To make dough in food processor: Place flour, salt and powdered ginger in work bowl of processor fitted with steel blade. Pulse a few times just to combine. Add butter/shortening chunks over flour and process, using on-off pulses, until fat is reduced to large flakes. Sprinkle with sugar, and pulse 1-2 seconds to blend. Beat egg yolk and ice water in small bowl, then pour over flour mixture. Pulse mixture to combine, using on-off pulses, just until a rough dough begins to come together. If dough seems too dry, add extra drops of water and pulse just until dough combines. Turn out dough onto parchment, wax paper or lightly floured surface, pressing to form a smooth, flat round. Cut dough in half, wrap each half, and chill until ready to use.
Ginger Peach Filling
2 tablespoons cornstarch
1/2 cup granulated sugar
1/4 teaspoon nutmeg
1/4 teaspoon cinnamon
pinch sea salt
7 large peaches, peeled, pitted, cubed and tossed with 2 teaspoons lemon juice
finely grated zest of 1 small lemon
1/2 cup (approx. 3 oz.) crystallized ginger, chopped in small dice
1/4 teaspoon pure vanilla extract
1 tablespoon milk or half-and-half
1 tablespoon water
Demerara (turbinado, raw cane) sugar for sprinkling (or granulated)
Preheat oven to 400 degrees F.
Whisk together cornstarch, granulated sugar, nutmeg, cinnamon and sea salt in large bowl. Add the peaches, lemon zest, crystallized ginger and vanilla, and toss well to combine. Pour filling into deep oval or rectangular baking dish, and set aside while you roll pie dough. (A lower, wider rectangular dish, like a 9 x 13 pan, will work but will result in a shorter layer of fruit.)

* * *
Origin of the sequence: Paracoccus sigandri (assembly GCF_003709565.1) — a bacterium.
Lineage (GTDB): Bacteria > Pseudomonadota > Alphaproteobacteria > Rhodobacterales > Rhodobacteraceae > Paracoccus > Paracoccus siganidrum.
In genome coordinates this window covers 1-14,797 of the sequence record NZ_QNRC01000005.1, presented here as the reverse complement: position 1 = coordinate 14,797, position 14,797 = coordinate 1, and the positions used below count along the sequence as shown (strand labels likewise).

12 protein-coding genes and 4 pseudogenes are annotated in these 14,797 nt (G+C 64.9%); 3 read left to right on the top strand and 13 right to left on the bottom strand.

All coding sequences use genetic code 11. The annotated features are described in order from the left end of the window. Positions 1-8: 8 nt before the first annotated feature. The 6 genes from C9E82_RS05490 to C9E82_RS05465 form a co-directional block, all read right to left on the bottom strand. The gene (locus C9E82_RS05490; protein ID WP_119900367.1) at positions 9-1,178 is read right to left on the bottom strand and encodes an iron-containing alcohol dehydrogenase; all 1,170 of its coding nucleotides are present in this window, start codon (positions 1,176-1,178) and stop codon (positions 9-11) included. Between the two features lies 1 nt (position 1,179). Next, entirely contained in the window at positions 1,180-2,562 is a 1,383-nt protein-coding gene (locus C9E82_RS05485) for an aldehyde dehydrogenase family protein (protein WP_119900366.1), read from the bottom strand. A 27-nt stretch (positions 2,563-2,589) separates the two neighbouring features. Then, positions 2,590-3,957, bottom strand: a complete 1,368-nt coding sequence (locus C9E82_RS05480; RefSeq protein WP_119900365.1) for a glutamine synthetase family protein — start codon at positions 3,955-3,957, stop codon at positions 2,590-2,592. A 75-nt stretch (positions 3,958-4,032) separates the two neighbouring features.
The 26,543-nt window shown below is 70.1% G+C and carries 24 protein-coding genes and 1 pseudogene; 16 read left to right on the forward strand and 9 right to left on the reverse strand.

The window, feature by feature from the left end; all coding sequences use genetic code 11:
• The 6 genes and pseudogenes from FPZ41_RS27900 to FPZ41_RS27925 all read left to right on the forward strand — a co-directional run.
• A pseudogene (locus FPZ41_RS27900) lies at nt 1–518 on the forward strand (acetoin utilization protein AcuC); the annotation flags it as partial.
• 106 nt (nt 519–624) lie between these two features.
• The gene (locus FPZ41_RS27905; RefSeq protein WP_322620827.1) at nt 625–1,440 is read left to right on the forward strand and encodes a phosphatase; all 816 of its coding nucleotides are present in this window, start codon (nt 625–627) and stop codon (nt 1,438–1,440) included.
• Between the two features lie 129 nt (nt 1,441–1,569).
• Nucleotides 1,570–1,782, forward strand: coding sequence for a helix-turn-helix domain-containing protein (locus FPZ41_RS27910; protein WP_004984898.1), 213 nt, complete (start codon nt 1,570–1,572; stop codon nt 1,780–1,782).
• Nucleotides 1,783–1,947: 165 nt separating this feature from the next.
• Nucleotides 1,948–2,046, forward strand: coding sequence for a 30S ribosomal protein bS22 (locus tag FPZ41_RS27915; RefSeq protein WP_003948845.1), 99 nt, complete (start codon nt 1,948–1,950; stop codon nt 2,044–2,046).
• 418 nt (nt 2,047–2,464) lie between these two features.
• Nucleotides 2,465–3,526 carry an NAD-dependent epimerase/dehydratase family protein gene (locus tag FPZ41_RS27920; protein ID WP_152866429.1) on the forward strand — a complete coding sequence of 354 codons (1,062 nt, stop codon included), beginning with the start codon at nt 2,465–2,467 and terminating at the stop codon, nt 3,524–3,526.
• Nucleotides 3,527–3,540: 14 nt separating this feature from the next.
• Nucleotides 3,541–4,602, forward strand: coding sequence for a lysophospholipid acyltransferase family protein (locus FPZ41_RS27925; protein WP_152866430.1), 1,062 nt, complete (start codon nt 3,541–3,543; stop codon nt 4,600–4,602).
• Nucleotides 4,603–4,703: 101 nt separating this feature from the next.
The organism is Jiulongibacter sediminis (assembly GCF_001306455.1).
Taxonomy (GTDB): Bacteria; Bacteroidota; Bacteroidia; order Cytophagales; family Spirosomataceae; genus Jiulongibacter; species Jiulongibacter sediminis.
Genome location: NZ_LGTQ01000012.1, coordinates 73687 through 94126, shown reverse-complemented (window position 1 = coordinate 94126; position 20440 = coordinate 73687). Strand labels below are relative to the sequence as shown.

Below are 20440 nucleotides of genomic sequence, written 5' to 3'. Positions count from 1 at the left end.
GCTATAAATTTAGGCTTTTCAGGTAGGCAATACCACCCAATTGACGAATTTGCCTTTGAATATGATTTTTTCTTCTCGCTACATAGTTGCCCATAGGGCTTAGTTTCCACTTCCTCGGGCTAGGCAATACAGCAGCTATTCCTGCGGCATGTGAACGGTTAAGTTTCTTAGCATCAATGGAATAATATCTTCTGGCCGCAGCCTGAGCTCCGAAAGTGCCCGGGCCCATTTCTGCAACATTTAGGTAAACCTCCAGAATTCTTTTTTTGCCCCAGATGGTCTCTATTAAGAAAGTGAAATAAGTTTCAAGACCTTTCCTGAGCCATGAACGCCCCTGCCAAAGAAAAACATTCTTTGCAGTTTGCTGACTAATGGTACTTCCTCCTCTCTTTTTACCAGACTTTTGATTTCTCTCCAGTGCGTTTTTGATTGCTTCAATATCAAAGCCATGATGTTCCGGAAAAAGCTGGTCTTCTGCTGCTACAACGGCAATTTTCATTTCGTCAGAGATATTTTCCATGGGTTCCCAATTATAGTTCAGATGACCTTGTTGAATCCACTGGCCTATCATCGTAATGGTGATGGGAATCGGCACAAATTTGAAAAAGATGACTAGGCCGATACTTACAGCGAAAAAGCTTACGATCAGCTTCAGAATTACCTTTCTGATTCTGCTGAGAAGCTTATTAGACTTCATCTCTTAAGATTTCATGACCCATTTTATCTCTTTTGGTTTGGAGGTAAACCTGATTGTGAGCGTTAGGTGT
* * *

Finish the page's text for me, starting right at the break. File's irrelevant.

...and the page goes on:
Assemble and bake pandowdy:
Roll out both chilled dough halves on a lightly floured surface, 1/4 – 1/2″ thick. Using a 2 – 3″ round cookie cutter, stamp circles from dough, gathering scraps and re-rolling until done. Set aside a small amount of dough for fluted rim and top decorations, if desired.
Now, starting on one side of peach-filled baking dish, top fruit with rows of dough circles, overlapping to form a “fish scale” pattern. Repeat until all fruit is is covered, pinching edges to sides of dish.
Fluted rim and decorations, optional: using both hands, roll reserved pie dough into long rope pieces. Press ropes around top edges of dish, pinching to join with dough circles. When finished, pinch rope edge down so that short triangles stick up, working around rim until done. Decorations: roll and cut “peach,” leaf or heart shapes, as desired. Brush back of decorations with water, and arrange atop dough circles.
Mix milk (or half-and-half) with water in small dish, then brush mixture over top of pandowdy. Sprinkle liberally with demerara (or granulated) sugar.
Place baking dish on cookie sheet (to catch drips) and bake in center of preheated oven for 20 – 30 minutes, until top crust browns and fruit juices bubble through. Serve warm, with ice cream.